This brings us to Patrick Eaves who may actually be a decent little player (unfortunately for him, that's not why the Bruins got him). Why did they want Eaves? In fairness, they probably didn't (which makes this trade even more amazing from Carolina's perspective) but Eaves' contract does have one very nice feature. As I mentioned earlier this week with regard to the Oilers, some players, when bought out, can create cap space going forward. Patrick Eaves is one of these players and has already been put on waivers by the Bruins. Although he costs $258,333 against the cap in three out of the next four years, in 2010-11 he gives Boston an extra $41,667 to spend. This isn't a huge amount of money by any means as it represents under 0.1% of any projected cap for next year but every little bit is going to count if the cap declines. This doesn't change the fact that he was probably a salary dump, but he is one of the most attractive kind.

This leaves the Bruins with (thanks to here) $950,000 in cap space to start with and $2,091,667 assuming Eaves is bought out (instead of being claimed on waivers). Once the bonuses that are due Blake Wheeler are factored in (and I assume the Bruins will in fact try to make sure that he does not make his bonuses so that they will not have them count against the cap in 2010-11) the Bruins have a total of $4,141,667 left to spend on Phil Kessel and one more low cost defender (assuming they play the whole season with a full 23 man roster). Now, they know their financial situation better than I do with regard to Kessel's contract demands, but that just doesn't seem like quite enough as they'd need to get him signed to something in the range of 3.5M. If they can get Kessel done (and Andrew Ference and Mark Stuart are both ready for consistent top four minutes) then this deal works out pretty well for the Bruins. If they end up moving out more pieces to replace Ward on defense, then this is a bad trade for the Bruins.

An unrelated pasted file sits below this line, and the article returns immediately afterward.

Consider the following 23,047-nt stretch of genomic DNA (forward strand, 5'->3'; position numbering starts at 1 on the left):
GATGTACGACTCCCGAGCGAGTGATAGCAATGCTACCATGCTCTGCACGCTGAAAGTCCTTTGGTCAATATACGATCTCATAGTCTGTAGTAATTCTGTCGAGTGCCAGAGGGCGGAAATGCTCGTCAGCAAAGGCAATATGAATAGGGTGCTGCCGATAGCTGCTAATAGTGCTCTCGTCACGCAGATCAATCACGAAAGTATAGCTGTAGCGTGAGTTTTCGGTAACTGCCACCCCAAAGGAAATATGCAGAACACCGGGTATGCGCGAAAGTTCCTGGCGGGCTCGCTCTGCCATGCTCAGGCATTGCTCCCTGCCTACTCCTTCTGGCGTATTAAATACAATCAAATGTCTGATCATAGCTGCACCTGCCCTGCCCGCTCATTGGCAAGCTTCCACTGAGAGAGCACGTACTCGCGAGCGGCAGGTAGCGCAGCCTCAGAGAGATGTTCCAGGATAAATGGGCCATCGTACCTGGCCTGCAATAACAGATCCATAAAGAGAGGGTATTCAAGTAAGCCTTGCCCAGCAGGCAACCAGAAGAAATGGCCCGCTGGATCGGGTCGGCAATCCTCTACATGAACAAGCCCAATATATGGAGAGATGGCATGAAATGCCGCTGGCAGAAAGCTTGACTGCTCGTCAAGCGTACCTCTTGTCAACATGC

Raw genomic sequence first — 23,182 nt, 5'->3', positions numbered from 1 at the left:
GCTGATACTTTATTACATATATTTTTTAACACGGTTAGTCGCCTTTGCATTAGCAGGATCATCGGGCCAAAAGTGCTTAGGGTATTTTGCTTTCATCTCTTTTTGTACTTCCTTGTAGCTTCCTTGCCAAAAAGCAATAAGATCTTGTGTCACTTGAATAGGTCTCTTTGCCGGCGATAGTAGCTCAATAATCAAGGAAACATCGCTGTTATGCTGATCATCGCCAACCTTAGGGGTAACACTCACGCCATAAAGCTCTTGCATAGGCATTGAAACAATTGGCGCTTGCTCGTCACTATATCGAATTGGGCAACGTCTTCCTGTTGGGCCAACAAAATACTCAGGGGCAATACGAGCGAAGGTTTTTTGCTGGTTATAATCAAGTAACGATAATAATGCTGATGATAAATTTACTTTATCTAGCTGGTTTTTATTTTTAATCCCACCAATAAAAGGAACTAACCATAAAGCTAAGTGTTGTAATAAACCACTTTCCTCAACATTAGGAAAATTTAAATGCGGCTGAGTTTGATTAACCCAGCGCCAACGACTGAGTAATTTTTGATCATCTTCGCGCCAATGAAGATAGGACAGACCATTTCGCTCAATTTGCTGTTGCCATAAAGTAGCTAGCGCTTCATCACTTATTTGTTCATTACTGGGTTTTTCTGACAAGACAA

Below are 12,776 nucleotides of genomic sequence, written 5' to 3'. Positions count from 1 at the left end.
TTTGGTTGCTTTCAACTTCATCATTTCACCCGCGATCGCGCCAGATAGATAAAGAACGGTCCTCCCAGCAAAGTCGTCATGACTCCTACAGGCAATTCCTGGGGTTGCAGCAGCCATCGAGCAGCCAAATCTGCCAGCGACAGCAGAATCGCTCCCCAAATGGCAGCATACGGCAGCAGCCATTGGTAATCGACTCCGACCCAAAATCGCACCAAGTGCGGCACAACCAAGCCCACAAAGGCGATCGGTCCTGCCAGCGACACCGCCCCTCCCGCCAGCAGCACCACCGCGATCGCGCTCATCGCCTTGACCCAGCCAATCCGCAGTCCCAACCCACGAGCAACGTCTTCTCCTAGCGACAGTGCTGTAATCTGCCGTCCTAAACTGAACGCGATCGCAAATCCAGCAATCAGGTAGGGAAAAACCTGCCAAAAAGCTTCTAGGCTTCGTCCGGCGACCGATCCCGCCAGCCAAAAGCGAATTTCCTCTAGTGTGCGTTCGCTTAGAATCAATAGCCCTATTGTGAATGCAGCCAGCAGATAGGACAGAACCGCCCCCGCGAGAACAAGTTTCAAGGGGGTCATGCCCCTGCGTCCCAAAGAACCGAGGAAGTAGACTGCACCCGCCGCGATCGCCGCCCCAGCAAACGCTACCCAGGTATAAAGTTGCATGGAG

Tuesday, July 21, 2009

The Grebeshkov Contract

Denis Grebeshkov signed a one year deal earlier today for 3.15M (source: I don't think the Oilers got a particularly good deal, but it's far from a disaster. Earlier this week the guys at Coppernblue did a mock arbitration that concluded with Grebeshkov getting a one year deal for 3.25M, so the Oilers did slightly better than that but I still think they would have been better off going to arbitration. If I was making the Oilers case I would need to begin by demonstrating that young players get more money for signing longer term contracts. If this can be done successfully - which I think it can - then I would try to confine my comparables to good players that got paid once they committed long term or players that haven't yet committed long term at all. That way, in the hearing, the Oilers could emphasize that Grebeshkov is a good young player, much like other good young players, who deserves a mid-money deal based on the term of the contract (1 or 2 years) and players that have had similar deals. These would be my comparables:

John-Michael Liles:
Platform Year: 14-35-49, +5, 18:31 per game
Career Totals: Age 25, 2 full seasons, 176 GP, 10-53-63, -2
Contract after Platform Year: 2 years, 1.325M per year

Joni Pitkanen:
Platform Year: 4-39-43, -25, 24:33 per game
Career Totals: Age 23, 3 full seasons, 206 GP, 25-91-116, +12
Contract after Platform Year: 1 year, 2.4M per year

Jay Bouwmeester:
Platform Year: 5-41-46, +1, 25:29 per game
Career Totals: Age 22, 3 full seasons, 225 GP, 11-71-82, -43
Contract after Platform Year: 2 years, 2.175M per year

Denis Grebeshkov:
Platform Year: 7-32-39, +12, 21:10 per game
Career Totals: Age 25, 2 full seasons, 176 GP, 10-53-63, -2
Contract after Platform Year: ?

Grebeshkov outshines some things here, but lags with other things. He wasn't playing as many minutes (or as tough of minutes, but you'd need to prove that statisitcally in an arbitration hearing and I'm not sure that Quality of Competition would work, but it might) as Bouwmeester or Pitkanen. His scoring totals are the worst of the three. His career +/- is only better than Bouwmeester's. He's older than the group so has less time to improve before his prime but doesn't have any more NHL experience than these other players. I don't think saying any of that is nasty. From there, the team can talk about how they believe in Grebeshkov and that they think he can become the kind of player that these others have become. In fact they're prepared to pay him at the top of this bracket, offering 2.5M per year.

I think it's a good case. Since it's player-elected arbitration, the team can even opt for a two year deal. Should the Oilers win the case (or something close to it, like an award of 2.8M or some such) they'd have Grebeshkov locked up for two years at a good rate and expecting a nice long term deal in the future. You've only compared Grebeshkov to good players and players he's seen got paid in the future on long term deals. You haven't said anything bad about him. If your options are a one-year deal at 3.15M or arbitration, I don't really see the downside of going to arbitration. Could the award have been much worse than 3.15M? The other odd thing is that the hearing isn't for another week or so. Why not continue negotiating a long term deal until the date gets closer? Did the Oilers think the 3.15M was too good of an offer to let it sit? This deal isn't horrible by any stretch. There's a very reasonable chance that Grebeshkov outperforms it. Still, they could have done a lot better.